Netflix's new docuseries, The Innocence Files, chronicles Chester Hollman III's battle to get released from prison after being convicted for a 1991 murder he did not commit. He served almost 28 years before his case was finally overturned in July 2019; prosecutors acknowledged that they had evidence pointing to other suspects, and both eyewitnesses who placed Hollman at the scene recanted their testimonies, alleging they felt pressured by police to name him. (Per the Philadelphia Inquirer, the detective on the case denied having coerced the witnesses). "I apologize because [Hollman] was failed, and in failing him, we failed the victim, and we failed the community of the city of Philadelphia," Assistant District Attorney Patricia Cummings said, per another Inquirer article. "We believe it was near-impossible Chester Hollman was the perpetrator of the crime."
Following his release, Hollman went to live with his dad in Wilmington, Delaware, his lawyer, Alan Tauber, told ABC News. "He's been slowly but surely acclimating with the fact that he's free," Tauber said. "[He's getting] a grip on the fact that he doesn't have to get permission to go up to the second floor of his house."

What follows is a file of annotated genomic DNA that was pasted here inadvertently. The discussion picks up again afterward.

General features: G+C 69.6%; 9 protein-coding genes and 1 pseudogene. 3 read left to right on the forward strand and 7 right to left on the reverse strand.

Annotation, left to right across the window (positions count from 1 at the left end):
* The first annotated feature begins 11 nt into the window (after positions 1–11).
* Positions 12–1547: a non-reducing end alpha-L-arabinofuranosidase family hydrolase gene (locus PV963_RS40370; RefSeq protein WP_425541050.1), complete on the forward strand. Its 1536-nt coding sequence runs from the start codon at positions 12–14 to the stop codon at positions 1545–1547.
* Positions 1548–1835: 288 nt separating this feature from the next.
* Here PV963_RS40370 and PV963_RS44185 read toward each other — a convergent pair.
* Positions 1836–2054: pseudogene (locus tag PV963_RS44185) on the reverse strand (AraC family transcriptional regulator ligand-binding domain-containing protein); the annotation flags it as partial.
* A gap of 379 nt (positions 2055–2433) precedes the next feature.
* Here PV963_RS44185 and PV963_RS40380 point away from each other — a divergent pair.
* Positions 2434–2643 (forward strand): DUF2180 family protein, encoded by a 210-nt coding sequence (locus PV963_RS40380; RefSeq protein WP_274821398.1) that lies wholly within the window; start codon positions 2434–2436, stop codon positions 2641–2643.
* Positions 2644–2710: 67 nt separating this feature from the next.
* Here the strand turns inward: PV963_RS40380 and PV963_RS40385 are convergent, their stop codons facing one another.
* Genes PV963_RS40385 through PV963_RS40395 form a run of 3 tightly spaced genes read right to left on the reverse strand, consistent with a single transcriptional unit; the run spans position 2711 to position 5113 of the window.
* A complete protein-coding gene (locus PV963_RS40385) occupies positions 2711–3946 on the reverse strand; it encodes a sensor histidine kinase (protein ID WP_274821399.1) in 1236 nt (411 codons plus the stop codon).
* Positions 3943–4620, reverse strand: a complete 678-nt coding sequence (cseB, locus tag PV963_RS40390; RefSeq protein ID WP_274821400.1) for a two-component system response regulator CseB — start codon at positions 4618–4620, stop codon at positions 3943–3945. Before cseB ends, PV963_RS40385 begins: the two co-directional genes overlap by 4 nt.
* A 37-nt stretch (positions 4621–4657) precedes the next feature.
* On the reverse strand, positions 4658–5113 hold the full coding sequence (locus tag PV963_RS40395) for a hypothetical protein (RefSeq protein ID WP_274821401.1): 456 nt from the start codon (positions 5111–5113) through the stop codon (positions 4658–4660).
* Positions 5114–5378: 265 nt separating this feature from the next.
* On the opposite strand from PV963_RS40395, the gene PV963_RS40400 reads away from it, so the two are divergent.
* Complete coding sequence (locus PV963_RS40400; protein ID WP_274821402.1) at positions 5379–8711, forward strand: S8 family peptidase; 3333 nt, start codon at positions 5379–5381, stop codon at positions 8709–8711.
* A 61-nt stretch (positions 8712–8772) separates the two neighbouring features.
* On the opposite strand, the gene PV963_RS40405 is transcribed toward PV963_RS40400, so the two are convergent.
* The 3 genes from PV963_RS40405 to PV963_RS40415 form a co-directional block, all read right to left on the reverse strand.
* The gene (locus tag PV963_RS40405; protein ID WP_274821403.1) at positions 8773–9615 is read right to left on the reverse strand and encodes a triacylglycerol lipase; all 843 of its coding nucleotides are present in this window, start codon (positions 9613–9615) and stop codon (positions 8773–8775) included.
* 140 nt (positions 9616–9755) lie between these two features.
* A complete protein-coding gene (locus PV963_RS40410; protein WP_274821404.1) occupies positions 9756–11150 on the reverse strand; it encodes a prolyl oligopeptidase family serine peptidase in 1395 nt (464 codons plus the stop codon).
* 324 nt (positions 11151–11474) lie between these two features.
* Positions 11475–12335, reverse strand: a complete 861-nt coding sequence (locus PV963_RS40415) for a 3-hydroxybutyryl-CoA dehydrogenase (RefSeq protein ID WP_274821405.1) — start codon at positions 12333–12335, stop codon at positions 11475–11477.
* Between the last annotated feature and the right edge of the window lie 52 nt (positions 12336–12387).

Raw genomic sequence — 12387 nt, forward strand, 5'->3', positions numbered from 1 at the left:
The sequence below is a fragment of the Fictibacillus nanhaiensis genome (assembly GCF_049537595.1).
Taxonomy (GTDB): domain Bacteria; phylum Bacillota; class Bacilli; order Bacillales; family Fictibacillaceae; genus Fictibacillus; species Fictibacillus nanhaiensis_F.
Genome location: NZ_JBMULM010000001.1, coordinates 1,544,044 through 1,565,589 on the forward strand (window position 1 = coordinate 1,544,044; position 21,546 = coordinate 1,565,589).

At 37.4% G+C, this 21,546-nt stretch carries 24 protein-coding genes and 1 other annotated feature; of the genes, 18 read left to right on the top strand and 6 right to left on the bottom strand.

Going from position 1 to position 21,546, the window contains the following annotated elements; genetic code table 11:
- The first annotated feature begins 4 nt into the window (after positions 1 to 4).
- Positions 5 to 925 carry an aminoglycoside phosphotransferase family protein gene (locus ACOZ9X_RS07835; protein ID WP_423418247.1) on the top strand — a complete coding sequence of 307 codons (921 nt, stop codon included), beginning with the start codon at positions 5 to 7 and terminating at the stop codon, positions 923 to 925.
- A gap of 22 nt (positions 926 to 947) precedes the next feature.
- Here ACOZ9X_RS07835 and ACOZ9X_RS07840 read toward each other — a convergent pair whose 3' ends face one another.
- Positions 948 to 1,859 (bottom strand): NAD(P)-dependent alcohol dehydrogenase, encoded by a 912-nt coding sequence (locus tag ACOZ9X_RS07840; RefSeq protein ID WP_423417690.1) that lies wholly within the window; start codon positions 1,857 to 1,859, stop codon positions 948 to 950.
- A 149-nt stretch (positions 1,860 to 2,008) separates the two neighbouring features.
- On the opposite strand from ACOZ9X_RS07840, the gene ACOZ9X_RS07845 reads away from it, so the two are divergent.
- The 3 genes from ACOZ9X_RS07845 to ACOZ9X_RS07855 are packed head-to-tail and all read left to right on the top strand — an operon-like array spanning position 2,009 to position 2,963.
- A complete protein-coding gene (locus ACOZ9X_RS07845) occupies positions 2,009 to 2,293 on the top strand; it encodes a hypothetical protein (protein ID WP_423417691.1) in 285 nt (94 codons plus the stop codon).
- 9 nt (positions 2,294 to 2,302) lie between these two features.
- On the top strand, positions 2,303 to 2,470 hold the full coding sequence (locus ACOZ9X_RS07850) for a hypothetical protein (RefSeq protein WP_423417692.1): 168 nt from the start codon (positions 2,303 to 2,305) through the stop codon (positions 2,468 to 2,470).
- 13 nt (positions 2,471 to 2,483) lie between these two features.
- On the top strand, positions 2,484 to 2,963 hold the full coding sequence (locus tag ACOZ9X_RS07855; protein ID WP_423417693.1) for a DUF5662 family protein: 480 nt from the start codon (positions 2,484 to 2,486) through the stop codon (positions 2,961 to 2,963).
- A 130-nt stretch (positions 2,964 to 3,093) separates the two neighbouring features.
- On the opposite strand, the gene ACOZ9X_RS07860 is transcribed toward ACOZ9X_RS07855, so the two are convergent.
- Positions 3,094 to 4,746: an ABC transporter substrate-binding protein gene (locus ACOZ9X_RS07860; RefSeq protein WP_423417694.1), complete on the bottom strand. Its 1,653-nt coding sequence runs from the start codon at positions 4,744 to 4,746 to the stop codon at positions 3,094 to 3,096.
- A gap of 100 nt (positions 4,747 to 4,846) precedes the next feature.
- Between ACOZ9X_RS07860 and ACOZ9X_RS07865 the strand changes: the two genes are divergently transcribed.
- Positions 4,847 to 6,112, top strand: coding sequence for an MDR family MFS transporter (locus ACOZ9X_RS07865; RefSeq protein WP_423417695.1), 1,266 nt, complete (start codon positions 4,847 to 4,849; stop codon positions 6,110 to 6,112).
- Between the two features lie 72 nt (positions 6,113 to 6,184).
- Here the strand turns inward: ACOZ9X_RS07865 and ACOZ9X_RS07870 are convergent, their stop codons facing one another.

While speaking with the Inquirer shortly after his release, Hollman struggled to answer questions about what he would do next. "I feel like I'm crushed inside," he said. "I don't feel like I'm really me. It took every ounce of strength to make it to this point." He wasn't used to sleeping in his own room on a soft mattress, sitting in the open air, or even simple things like mowing the lawn, and said he worried about "not wanting to fail the people who got me out and the people I left in there." Tauber told ABC that his client's priorities were getting a driver's license, health insurance, and counseling before thinking about his long-term future.
However, Hollman said in The Innocence Files that he was committed to making something of his second chance at life, and a few months after his release, he gave a speech about his struggle at the Peace and Justice Ministry of St. Vincent de Paul.
Beyond that, The Inquirer reported that Hollman has adopted a dog, and a GoFundMe set up for him raised a little over $12,000. It's possible he'll choose to seek damages from the city or state for his wrongful conviction, but for now, Hollman just seems focused on adjusting to his newfound freedom.